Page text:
Unlike Classical Hollywood narrative that depicts the superiority and importance of the protagonist's life, Godard's narrative shows the weakness and lack of power of his protagonist. At the end Nana is killed in a petty squabble that does not have much to do with her anyway. Her life and death are just events that mark her out as an object. The film itself treats her as an object - the opening shots are different views of her head, the narrative provides us with none of her past history and she dances and performs for the viewer in the same way as she entertains her clients and men in the narrative itself. There is nothing special about her, she merely represents any woman who is subject to victimisation 'in a world defined by men, money, sex without love, and violence.' (3) The irony of the film is that in real life Godard through being the director of this production is portraying, defining and creating a woman in the same way as the artist in Poe's story does. Since it is Godard's voice on the sound track that reads from this text this irony is self-consciously articulated, and emphasises that the points made in the film do have relevance to the world beyond the film text itself.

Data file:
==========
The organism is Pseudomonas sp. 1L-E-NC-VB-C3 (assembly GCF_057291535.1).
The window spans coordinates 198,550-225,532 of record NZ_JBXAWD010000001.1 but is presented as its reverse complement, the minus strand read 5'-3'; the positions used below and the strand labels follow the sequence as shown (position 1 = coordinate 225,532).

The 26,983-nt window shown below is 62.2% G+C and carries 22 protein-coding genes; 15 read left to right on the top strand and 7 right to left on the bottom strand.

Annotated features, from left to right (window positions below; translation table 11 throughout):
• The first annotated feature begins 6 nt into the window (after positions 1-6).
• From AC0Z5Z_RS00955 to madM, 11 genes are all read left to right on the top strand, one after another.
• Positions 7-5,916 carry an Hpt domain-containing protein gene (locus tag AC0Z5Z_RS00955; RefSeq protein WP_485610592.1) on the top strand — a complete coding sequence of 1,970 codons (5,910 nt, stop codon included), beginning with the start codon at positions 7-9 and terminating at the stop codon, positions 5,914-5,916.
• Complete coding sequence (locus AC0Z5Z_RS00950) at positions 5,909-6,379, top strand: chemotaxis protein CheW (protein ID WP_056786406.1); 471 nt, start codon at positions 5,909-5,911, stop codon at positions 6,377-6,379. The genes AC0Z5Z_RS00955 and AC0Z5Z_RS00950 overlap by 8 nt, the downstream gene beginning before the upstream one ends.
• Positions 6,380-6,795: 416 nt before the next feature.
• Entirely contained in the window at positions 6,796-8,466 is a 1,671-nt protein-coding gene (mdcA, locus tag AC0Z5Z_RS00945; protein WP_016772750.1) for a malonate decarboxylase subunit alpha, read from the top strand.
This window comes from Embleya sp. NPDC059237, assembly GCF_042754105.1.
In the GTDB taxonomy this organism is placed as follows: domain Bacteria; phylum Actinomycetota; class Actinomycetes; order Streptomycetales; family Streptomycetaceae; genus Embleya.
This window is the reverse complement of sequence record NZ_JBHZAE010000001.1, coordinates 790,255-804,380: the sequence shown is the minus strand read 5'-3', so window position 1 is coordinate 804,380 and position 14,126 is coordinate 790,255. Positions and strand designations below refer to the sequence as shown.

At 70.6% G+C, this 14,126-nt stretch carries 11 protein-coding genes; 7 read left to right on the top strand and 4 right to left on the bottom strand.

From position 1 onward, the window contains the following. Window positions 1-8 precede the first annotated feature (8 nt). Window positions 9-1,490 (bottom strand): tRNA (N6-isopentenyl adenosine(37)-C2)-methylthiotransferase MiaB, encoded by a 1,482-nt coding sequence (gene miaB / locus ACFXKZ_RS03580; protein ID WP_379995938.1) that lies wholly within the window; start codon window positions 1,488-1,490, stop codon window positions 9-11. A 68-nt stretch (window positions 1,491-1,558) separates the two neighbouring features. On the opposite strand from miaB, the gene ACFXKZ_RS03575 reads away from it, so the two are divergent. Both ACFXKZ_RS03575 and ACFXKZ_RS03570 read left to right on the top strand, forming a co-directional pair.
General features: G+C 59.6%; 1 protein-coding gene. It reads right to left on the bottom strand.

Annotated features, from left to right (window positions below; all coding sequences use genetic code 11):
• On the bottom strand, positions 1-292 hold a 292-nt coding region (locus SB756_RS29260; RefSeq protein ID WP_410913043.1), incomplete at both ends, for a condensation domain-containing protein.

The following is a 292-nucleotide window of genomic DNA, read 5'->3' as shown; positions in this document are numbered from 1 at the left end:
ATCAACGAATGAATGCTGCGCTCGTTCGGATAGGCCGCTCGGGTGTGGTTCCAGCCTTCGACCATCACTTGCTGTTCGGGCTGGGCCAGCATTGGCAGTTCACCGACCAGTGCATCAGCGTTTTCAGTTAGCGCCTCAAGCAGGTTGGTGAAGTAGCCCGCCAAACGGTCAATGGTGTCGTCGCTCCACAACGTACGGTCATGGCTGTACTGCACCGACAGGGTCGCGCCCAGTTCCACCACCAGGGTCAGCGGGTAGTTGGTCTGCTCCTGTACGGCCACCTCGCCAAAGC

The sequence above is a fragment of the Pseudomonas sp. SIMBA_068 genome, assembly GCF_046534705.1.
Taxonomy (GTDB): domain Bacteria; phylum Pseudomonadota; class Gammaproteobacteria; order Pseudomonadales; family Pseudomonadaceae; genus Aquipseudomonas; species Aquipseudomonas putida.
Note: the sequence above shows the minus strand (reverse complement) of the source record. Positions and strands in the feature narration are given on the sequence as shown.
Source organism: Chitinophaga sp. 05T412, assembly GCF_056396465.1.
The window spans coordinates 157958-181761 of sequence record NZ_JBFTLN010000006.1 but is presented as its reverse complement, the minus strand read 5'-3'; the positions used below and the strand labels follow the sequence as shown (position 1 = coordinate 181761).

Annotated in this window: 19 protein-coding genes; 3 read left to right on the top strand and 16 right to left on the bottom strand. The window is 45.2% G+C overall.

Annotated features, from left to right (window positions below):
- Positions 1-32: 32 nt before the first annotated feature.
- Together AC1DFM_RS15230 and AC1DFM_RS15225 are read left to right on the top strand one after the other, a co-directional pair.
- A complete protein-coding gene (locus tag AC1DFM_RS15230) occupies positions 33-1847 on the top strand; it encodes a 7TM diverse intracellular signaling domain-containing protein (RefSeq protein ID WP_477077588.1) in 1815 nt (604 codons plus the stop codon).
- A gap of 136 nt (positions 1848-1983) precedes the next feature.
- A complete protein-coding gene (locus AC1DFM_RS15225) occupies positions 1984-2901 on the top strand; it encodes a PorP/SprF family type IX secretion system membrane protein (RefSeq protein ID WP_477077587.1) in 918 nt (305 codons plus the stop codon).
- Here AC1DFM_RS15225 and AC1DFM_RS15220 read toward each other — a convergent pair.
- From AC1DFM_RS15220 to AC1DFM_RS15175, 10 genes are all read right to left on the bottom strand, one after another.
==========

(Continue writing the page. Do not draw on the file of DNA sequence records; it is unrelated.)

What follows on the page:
The same themes can be seen in Two or Three Things I Know About Her and the character of Juliette Janson is another representative of femininity in general. However, in My Life to Live, despite the division of the story into twelve segments, it kept to a cinema verite-type exposition of Nana's existence in Paris. Whereas in the other film several of the characters speak directly to the camera and acknowledge its existence. Although it follows Juliette through the activities of a single day she as an individual is not the central concern. The titles that introduce segments of the film relate to such things as 'What is Art?' the 'Psychology of Forms' and introduce '18 Lessons On Industrial Society' etc. Rather than focus on a character and how outside influences covertly impinge on them this film overtly looks at the outside influences and how they influence, and are perceived by, a character. The social forces become the star of the film and as the titles suggest there is a greater instructional and educational purpose in this enterprise. For example, in the '18 Lessons...' segment two men are shown listening to a radio describing the bombing of Vietnam. They are aware of the missiles aimed at Moscow and of the Cold War Imperialism of the United States. As the men listen to the radio reports and interpret them Juliette flicks through a magazine and reads out an item on how to make her legs look better. The reaction of the men is to tell her not to "talk crap." She does not argue with them but walks away. This scene seems to argue that male dominated society has been as guilty of creating the fetish for female beauty products and clothing as it has been of creating the East-West conflict. If she does talk crap it is crap of their own making.